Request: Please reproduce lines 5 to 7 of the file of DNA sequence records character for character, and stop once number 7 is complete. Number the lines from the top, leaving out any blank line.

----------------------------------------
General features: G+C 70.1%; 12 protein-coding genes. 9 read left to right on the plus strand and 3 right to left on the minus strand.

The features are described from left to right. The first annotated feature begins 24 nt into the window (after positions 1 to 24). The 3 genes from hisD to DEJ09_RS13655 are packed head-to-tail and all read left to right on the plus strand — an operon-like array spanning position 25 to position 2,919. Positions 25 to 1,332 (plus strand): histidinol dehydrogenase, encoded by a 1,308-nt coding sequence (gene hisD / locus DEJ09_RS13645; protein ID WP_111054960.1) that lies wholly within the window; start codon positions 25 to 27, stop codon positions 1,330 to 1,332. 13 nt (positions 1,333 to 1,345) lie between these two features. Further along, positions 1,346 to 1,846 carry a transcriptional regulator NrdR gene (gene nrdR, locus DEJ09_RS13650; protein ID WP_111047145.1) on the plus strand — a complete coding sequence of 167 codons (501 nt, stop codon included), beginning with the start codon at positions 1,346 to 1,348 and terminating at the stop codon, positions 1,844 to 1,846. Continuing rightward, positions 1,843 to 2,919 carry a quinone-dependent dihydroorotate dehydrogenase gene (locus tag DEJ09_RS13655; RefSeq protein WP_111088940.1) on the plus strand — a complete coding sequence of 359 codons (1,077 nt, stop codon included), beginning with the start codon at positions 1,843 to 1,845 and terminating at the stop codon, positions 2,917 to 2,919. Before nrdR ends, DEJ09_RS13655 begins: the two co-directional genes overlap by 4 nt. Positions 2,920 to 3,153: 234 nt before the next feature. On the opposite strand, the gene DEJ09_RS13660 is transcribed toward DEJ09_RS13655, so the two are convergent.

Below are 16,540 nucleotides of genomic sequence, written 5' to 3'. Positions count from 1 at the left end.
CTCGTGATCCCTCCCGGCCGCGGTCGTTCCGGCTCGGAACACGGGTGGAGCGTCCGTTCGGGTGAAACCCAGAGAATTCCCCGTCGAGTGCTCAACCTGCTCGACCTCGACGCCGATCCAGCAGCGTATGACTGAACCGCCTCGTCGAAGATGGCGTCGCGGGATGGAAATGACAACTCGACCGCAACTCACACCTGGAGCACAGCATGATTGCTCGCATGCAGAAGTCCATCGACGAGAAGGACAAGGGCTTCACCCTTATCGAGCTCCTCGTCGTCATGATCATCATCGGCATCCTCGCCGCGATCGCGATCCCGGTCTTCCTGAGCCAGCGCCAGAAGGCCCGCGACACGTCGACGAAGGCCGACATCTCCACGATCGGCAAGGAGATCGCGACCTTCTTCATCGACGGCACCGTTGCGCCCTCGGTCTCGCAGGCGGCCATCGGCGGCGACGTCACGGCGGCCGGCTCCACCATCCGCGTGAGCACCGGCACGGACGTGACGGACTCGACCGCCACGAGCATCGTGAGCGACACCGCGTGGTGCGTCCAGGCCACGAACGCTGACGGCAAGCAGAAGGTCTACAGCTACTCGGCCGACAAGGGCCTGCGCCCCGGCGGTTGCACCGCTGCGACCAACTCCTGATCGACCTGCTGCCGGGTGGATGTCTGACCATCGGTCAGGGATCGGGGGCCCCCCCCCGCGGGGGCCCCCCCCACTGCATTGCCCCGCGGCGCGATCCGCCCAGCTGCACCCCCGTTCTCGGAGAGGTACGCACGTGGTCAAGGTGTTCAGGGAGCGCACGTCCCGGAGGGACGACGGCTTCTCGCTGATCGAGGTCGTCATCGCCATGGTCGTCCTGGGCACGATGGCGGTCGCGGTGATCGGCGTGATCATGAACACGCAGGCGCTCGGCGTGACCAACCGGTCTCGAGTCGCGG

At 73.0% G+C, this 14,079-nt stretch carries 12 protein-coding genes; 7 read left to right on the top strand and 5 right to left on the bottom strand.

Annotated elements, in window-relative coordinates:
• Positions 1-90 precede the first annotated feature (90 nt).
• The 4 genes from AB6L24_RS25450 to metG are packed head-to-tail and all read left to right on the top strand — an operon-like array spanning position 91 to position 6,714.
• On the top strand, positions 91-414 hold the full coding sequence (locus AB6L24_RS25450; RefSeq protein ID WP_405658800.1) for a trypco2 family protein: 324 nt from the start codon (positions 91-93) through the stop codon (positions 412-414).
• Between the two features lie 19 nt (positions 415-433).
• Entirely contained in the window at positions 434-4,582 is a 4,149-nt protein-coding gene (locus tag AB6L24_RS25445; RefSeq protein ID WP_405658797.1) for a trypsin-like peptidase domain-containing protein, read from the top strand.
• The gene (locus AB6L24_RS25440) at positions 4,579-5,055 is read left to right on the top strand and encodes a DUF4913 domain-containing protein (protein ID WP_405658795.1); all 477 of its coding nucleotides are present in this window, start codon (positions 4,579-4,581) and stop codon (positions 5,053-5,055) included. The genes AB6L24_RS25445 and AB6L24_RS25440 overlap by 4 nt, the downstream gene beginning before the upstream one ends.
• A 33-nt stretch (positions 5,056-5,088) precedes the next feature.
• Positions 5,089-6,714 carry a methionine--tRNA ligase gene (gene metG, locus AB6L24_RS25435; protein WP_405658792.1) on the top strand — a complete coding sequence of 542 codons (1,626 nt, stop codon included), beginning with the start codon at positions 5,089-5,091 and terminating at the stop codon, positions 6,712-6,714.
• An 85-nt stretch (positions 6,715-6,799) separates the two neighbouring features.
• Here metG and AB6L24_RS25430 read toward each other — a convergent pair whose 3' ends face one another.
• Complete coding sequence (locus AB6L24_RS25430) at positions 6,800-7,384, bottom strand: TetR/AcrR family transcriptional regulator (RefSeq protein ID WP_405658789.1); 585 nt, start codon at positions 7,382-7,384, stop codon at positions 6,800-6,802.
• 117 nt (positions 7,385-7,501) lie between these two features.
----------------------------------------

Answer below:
At 73.0% G+C, this 14,079-nt stretch carries 12 protein-coding genes; 7 read left to right on the top strand and 5 right to left on the bottom strand.

Annotated elements, in window-relative coordinates:
• Positions 1-90 precede the first annotated feature (90 nt).